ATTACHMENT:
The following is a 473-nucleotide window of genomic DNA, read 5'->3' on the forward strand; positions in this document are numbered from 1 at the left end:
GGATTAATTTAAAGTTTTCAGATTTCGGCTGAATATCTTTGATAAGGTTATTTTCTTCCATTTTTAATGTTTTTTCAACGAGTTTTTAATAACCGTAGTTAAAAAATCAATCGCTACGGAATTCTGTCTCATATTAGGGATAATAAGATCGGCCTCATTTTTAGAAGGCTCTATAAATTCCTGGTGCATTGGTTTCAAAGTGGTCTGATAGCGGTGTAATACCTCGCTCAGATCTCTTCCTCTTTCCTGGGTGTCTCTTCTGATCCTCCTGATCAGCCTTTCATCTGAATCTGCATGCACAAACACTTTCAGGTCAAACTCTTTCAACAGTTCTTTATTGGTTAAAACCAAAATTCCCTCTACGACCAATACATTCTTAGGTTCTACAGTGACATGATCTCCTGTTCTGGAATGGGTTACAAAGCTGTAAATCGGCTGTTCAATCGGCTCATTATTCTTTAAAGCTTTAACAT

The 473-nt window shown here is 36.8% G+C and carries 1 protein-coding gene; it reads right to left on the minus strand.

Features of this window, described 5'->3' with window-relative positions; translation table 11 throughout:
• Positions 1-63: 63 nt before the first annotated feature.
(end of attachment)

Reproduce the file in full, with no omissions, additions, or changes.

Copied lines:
The following is a 473-nucleotide window of genomic DNA, read 5'->3' on the forward strand; positions in this document are numbered from 1 at the left end:
GGATTAATTTAAAGTTTTCAGATTTCGGCTGAATATCTTTGATAAGGTTATTTTCTTCCATTTTTAATGTTTTTTCAACGAGTTTTTAATAACCGTAGTTAAAAAATCAATCGCTACGGAATTCTGTCTCATATTAGGGATAATAAGATCGGCCTCATTTTTAGAAGGCTCTATAAATTCCTGGTGCATTGGTTTCAAAGTGGTCTGATAGCGGTGTAATACCTCGCTCAGATCTCTTCCTCTTTCCTGGGTGTCTCTTCTGATCCTCCTGATCAGCCTTTCATCTGAATCTGCATGCACAAACACTTTCAGGTCAAACTCTTTCAACAGTTCTTTATTGGTTAAAACCAAAATTCCCTCTACGACCAATACATTCTTAGGTTCTACAGTGACATGATCTCCTGTTCTGGAATGGGTTACAAAGCTGTAAATCGGCTGTTCAATCGGCTCATTATTCTTTAAAGCTTTAACAT

The 473-nt window shown here is 36.8% G+C and carries 1 protein-coding gene; it reads right to left on the minus strand.

Features of this window, described 5'->3' with window-relative positions; translation table 11 throughout:
• Positions 1-63: 63 nt before the first annotated feature.